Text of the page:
Airbnb accepts new EU rules

 

Airbnb has agreed to provide more and clearer information about lodging rented through its services, bringing it into compliance with guidelines posted a year ago by the European Commission, which is the executive arm of the European Union.

One key feature is that on the first page to show prices, the full final price including any required fees and taxes will be the first item shown. Listings, at least in Europe, will now include whether the host is an individual or a business, there will be a button link to Airbnb's online dispute reservation center.

There are also changes in Airbnb's terms of service and business practices. The site will now carry a notice acknowledging that customers can file suits against Airbnb in their country of residence, and can sue hosts directly in cases involving personal harm or damages. Significantly, the legal warning that Airbnb can change its rules and practices at any time will now include a notice that if the renter does not agree with a change, the booking can be canceled without penalty.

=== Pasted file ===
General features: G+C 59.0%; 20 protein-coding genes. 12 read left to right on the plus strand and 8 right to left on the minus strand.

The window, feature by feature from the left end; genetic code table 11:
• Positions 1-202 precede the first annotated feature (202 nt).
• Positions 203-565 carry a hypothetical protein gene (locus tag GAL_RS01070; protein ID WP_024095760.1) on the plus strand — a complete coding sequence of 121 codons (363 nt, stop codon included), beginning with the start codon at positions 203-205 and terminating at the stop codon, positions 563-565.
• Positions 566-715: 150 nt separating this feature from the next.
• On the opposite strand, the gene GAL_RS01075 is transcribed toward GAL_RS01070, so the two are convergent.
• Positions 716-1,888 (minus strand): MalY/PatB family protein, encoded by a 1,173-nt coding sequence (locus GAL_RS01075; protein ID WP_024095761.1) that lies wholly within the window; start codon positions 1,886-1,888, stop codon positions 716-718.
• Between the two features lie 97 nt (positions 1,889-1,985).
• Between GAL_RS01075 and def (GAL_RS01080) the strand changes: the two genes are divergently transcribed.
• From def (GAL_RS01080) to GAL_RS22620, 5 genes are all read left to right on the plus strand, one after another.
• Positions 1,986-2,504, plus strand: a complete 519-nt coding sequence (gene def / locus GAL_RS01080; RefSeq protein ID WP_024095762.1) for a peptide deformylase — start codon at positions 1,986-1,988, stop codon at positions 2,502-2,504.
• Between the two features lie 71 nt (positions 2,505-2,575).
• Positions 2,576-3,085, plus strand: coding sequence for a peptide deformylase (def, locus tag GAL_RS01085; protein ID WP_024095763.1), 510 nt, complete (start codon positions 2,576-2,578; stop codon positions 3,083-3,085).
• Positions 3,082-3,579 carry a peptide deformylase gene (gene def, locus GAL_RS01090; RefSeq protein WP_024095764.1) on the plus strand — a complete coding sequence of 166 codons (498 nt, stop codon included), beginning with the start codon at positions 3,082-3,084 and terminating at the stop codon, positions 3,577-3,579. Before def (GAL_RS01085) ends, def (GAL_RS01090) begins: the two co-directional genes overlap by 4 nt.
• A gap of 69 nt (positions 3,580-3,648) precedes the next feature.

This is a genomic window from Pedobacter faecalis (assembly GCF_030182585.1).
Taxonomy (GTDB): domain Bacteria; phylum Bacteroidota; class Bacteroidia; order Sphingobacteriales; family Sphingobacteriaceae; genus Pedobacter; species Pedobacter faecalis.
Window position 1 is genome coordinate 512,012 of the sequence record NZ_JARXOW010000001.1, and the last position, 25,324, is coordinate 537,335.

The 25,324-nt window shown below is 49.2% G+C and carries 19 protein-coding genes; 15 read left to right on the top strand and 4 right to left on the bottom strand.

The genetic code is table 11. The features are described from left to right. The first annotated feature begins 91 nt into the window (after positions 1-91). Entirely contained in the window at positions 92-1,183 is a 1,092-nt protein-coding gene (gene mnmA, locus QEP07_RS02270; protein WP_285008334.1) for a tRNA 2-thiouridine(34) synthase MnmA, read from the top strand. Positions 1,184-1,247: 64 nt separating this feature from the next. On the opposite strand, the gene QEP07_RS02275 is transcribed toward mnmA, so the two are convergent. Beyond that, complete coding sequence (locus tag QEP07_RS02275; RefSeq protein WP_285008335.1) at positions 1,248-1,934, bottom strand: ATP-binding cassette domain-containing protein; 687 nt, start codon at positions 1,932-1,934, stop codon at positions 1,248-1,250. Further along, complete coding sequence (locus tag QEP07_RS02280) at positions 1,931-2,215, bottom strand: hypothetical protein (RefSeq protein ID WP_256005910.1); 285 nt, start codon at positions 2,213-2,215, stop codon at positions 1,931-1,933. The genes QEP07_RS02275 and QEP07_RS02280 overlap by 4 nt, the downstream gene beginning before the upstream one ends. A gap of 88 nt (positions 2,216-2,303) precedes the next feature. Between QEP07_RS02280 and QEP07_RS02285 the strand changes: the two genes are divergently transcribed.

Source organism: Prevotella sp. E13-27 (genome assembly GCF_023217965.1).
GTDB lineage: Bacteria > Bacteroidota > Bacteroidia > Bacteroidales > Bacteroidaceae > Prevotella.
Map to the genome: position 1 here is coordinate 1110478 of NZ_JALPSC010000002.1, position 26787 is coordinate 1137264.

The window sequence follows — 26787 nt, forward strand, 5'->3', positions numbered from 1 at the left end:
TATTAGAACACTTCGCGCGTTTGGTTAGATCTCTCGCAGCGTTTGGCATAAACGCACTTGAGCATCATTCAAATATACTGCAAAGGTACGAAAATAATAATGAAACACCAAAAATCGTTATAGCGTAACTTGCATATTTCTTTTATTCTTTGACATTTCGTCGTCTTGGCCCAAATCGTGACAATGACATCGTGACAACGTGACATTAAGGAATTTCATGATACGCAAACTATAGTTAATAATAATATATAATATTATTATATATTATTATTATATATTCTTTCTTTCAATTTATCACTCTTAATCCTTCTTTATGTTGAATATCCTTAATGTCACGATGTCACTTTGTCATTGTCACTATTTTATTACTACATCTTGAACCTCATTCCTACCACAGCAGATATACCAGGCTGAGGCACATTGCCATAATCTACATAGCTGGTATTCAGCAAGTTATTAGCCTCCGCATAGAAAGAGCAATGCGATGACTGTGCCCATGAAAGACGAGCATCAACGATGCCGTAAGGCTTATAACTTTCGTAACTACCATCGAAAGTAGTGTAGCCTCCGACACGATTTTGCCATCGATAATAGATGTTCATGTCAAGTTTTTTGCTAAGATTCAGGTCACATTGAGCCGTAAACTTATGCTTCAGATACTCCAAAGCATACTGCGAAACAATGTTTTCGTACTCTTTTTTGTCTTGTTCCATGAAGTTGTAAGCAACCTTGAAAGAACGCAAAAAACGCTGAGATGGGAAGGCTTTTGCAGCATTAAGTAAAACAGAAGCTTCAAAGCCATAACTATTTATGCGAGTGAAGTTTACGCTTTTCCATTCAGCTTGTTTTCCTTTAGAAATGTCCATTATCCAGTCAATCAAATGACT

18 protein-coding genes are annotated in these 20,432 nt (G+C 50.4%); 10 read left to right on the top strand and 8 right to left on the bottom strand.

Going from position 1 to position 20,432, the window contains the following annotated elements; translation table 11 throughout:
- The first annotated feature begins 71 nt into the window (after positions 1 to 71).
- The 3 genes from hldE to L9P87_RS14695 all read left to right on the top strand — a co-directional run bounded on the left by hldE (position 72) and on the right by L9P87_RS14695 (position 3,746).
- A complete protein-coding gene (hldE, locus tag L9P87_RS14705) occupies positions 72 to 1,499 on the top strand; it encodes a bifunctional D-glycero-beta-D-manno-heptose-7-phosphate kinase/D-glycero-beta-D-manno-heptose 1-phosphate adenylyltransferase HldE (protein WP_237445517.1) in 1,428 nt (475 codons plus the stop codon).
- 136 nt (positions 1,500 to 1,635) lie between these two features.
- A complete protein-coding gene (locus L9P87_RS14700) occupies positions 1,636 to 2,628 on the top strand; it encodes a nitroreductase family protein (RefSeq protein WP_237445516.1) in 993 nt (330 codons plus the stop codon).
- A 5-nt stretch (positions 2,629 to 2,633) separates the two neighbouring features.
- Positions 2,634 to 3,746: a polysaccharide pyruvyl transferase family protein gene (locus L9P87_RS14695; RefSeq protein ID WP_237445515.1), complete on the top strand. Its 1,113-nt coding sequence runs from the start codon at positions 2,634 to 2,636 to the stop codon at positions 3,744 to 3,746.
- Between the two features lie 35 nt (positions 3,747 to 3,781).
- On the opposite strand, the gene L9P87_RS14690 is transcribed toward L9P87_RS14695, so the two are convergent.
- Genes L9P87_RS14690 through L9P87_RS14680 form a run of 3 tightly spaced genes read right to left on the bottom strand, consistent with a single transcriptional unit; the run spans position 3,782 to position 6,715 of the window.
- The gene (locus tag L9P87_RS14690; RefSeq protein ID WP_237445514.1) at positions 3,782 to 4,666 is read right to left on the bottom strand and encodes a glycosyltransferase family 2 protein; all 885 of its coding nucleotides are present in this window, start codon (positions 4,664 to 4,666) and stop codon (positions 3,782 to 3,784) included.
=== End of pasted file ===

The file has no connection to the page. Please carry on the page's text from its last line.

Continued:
The best part of every trip is realizing that it has upset your expectations

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